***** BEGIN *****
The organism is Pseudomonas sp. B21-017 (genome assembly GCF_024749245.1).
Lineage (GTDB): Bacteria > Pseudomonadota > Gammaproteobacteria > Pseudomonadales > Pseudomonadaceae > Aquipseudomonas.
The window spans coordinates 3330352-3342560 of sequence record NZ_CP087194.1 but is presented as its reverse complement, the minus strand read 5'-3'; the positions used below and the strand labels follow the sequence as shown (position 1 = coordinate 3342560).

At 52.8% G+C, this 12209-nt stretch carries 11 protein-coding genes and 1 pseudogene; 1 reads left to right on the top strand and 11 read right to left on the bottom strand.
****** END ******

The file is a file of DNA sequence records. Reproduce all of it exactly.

The organism is Pseudomonas sp. B21-017 (genome assembly GCF_024749245.1).
Lineage (GTDB): Bacteria > Pseudomonadota > Gammaproteobacteria > Pseudomonadales > Pseudomonadaceae > Aquipseudomonas.
The window spans coordinates 3330352-3342560 of sequence record NZ_CP087194.1 but is presented as its reverse complement, the minus strand read 5'-3'; the positions used below and the strand labels follow the sequence as shown (position 1 = coordinate 3342560).

At 52.8% G+C, this 12209-nt stretch carries 11 protein-coding genes and 1 pseudogene; 1 reads left to right on the top strand and 11 read right to left on the bottom strand.